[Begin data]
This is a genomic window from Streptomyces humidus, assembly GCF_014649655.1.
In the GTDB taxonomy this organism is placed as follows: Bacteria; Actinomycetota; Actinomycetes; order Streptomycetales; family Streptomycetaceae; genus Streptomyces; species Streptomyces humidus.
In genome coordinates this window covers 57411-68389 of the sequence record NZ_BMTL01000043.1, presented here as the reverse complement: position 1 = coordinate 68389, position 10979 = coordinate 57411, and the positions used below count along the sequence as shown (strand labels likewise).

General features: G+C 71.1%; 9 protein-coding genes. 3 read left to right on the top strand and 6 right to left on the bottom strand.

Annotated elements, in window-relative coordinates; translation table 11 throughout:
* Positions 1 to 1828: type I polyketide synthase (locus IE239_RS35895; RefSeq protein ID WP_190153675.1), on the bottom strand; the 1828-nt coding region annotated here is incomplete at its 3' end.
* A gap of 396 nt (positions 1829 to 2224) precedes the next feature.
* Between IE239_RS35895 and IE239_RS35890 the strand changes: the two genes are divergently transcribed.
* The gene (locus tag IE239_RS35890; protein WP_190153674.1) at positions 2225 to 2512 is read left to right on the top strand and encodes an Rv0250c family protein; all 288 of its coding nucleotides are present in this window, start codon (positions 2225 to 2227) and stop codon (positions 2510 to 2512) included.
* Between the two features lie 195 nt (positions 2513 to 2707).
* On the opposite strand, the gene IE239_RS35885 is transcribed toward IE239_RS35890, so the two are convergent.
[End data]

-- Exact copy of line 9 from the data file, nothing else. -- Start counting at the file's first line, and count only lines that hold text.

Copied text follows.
* The gene (locus tag IE239_RS35890; protein WP_190153674.1) at positions 2225 to 2512 is read left to right on the top strand and encodes an Rv0250c family protein; all 288 of its coding nucleotides are present in this window, start codon (positions 2225 to 2227) and stop codon (positions 2510 to 2512) included.